Even though it seemed so cowardly at the time, I now have some understanding and even some empathy for Cobain in the way he ultimately decided to deal with his condition. Condone it? No. Understand it? Yes, partially.

Considering how silly and formulated some hard-rock music had become by the time Nirvana released "Nevermind," I also can now better understand Cobain's approach to both his music and even his live presentation. Nirvana - and Pearl Jam and Soundgarden, who I thought were much better bands - gave rock music a swift and hard kick in the tail just when it needed it. They were energetic yet without the pretense and, save for the commercial explosion of hip-hop, there hasn't been a musical movement like it since.

Grunge offered change, and Cobain was at the forefront. He mattered.

I get that now, and I get him a lot more.

The night his body was found, I was at Market Street Square seeing a band called Tribes. They were one of the biggest groups in town at the time and specialized in covering the big alternative sounds of the day. About 2 a.m., as the night was winding down, they played Nirvana's  "Heart Shaped Box," which I always thought was their best song.

It was a moment I've always remembered and one I now hold with some fondness.

Someone asked me last week if Cobain's death marked the end of the grunge movement. Probably not. It would have come anyway. By the mid-'90s, "shoe-gazing" and bands like Silverchair, Bush and even Stone Temple Pilots, whom some considered Nirvana and Pearl Jam copycats, were already getting some backlash. And I'll never forget the day I saw a mannequin in Boscov's dressed in flannel.

Grunge, despite its purest intentions, was not immune to corporate America. It had become fashion, and fashion always dies.

Cobain missed most of that. Maybe that's how he wanted it. He will always be 27, blond-haired and wrinkle-free, and rather than be remembered for all the silly things some bands that stick around too long are sometimes remembered for, he's remembered for what mattered to him most: his music.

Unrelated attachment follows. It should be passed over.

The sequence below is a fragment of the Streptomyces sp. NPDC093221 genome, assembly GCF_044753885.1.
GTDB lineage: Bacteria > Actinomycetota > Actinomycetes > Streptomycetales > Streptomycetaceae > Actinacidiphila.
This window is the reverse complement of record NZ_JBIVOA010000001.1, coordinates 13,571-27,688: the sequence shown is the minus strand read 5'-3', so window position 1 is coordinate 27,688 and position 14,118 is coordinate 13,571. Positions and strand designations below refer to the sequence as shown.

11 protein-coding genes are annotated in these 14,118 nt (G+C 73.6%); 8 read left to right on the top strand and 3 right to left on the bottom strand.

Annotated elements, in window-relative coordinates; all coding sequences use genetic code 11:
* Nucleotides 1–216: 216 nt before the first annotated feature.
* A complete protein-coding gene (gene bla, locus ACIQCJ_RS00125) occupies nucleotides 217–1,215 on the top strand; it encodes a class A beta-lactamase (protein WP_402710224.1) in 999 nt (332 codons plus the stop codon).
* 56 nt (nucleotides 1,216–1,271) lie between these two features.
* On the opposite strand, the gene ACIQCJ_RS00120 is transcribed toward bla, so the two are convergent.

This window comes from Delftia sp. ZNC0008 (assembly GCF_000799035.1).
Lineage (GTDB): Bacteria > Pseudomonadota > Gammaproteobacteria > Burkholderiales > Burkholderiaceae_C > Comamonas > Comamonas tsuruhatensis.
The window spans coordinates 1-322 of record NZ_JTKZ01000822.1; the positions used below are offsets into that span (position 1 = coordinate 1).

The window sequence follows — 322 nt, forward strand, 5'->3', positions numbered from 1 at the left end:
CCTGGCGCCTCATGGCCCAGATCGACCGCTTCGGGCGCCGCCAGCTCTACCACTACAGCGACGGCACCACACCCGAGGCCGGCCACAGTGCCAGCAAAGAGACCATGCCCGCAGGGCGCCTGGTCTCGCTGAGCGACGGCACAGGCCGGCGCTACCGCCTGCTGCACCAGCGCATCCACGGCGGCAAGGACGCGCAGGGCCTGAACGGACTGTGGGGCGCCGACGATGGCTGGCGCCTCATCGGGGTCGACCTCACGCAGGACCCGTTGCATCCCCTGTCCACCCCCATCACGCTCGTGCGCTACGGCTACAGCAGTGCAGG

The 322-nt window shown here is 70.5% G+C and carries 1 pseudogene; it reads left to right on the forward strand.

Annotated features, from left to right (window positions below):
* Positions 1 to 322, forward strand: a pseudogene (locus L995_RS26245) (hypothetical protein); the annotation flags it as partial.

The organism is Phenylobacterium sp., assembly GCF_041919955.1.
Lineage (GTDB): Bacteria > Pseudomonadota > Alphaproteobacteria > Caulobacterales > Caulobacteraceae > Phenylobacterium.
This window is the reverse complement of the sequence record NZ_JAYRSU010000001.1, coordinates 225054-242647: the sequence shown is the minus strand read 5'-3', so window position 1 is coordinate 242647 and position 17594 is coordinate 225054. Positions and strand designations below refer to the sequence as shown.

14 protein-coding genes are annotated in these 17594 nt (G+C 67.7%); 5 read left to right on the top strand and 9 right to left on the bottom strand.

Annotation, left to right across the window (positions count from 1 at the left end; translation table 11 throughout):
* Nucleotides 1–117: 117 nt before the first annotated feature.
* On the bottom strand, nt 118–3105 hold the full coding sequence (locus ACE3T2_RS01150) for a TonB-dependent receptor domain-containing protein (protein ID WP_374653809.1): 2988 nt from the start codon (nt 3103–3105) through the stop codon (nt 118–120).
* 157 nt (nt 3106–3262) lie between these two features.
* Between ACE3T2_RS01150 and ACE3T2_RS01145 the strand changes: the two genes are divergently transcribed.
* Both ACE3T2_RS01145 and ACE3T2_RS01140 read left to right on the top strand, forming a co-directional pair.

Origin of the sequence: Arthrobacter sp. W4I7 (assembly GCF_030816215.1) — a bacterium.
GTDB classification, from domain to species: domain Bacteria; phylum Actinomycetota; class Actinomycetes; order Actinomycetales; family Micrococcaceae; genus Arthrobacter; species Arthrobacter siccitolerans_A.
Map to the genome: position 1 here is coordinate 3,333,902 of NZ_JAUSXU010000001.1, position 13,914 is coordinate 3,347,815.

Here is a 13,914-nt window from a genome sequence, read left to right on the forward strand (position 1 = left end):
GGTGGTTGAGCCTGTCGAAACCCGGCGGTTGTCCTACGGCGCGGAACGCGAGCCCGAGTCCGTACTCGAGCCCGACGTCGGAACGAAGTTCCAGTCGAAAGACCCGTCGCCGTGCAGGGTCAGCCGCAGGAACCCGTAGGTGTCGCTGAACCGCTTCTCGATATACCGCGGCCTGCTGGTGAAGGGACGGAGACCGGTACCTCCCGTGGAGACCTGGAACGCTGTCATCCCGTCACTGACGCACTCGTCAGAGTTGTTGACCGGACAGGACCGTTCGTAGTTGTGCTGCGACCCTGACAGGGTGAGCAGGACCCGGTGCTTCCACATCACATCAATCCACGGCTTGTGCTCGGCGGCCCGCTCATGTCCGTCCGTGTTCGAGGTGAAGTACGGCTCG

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(Originally published in The Times Leader on April 9, 2004. To follow Alan K. Stout's musings on music, visit www.facebook.com/musiconthemenu.)

Friday, January 2, 2004



WITH 'LET IT BE,' LESS IS MUCH, MUCH MORE

January 2, 2004

By ALAN K. STOUT
MUSIC ON THE MENU

Paul McCartney was indeed right.

McCartney has always said that he dislikes The Beatles' “Let It Be” album, mainly because of the strings and orchestration added to the original sessions, which were tacked on by renowned knob-twirler Phil Spector after the Fab Four decided to scrap the project. To McCartney, simpler was better, and he's been quoted as saying he simply hated what Spector did to some of the album's tracks, particularly his own “The Long and Winding Road.''

Now, with the recent release of  "Let It Be ... Naked,'' the world can finally decide for itself whether Sir Paul was right, and we can hear some of the songs as he had originally hoped and intended.

As anyone who's ever seen the "Let It Be'' film can attest, the album-in-making documentary shows a disjointed band that had grown greatly apart, but the album - even with Spector's lush tweaking - always did a fine job of masking such internal problems and letting the music shine.

"Naked,'' however, does so even better.

Here, the band sounds marvelously tight, and there's a fresh energy and warmth to the tracks, which have been remixed and digitally fine-tuned. It's just John, Paul, George and Ringo, original producer George Martin and some keyboard work from Billy Preston, and unlike the film, the vibrant recording gives no indication that the group is in its final stages.

(Only "Abbey Road,'' the band's true swan song, would follow.)

“It's a beautiful CD,” said Ringo Starr in an interview with Rolling Stone earlier this year, after he first heard the “`Naked” remixes. “Paul was always totally opposed to Phil, and I told him on the phone, 'You're bloody right again. It sounds great without Phil.' Which it does. Now, we'll have to put up with him telling us over and over again, `I told you so.' "

In the same interview, original "Let It Be" engineer Glyn Johns went as far as to say that Spector  “puked all over'' some of the album's tracks and added that: “If you hear `The Long and Winding Road' without all of that schlock on it, it's fabulous just as it is.''

Indeed.

What's most striking when listening to the stripped down version of  “The Long and Winding Road'' is the beauty of the piano, which was completely lost in the Spector mix and perfectly accents the sadness of the song's lyrics. The `"Naked'' version also features a different vocal track than that of the original “Let It Be'' album. Here, McCartney sings, “Many times, I've been alone, and many times I've cried, anyway you've always known, the many ways I've tried,'' rather than ``anyway you've never known, the many ways I've tried.''